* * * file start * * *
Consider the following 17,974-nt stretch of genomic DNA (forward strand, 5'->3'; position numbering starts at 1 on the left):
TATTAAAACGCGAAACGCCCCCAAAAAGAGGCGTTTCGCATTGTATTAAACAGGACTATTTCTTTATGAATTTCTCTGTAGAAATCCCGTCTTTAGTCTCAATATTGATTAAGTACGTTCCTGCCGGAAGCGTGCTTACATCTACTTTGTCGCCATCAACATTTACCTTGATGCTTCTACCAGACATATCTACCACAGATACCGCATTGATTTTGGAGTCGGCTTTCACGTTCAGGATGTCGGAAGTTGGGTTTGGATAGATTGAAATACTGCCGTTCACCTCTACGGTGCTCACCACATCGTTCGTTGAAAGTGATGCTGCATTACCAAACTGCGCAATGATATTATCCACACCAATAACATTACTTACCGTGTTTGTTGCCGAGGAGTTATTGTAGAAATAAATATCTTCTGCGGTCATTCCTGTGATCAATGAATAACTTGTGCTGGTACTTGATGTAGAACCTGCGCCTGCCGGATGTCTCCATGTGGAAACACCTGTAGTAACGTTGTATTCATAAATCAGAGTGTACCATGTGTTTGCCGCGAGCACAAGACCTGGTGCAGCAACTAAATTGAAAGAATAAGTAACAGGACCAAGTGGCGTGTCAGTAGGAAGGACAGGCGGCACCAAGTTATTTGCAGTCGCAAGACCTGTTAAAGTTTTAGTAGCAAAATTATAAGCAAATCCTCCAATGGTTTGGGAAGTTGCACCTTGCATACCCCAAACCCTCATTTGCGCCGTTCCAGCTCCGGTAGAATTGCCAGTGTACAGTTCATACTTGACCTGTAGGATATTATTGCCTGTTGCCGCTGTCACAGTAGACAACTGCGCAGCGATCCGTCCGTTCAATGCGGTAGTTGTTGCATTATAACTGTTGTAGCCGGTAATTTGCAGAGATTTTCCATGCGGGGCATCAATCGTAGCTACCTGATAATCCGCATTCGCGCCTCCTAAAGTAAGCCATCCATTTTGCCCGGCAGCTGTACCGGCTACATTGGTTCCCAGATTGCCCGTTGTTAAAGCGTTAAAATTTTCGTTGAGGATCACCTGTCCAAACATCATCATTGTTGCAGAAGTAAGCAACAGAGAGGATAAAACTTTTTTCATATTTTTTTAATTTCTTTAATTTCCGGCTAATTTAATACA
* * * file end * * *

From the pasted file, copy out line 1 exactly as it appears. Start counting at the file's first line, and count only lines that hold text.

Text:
Consider the following 17,974-nt stretch of genomic DNA (forward strand, 5'->3'; position numbering starts at 1 on the left):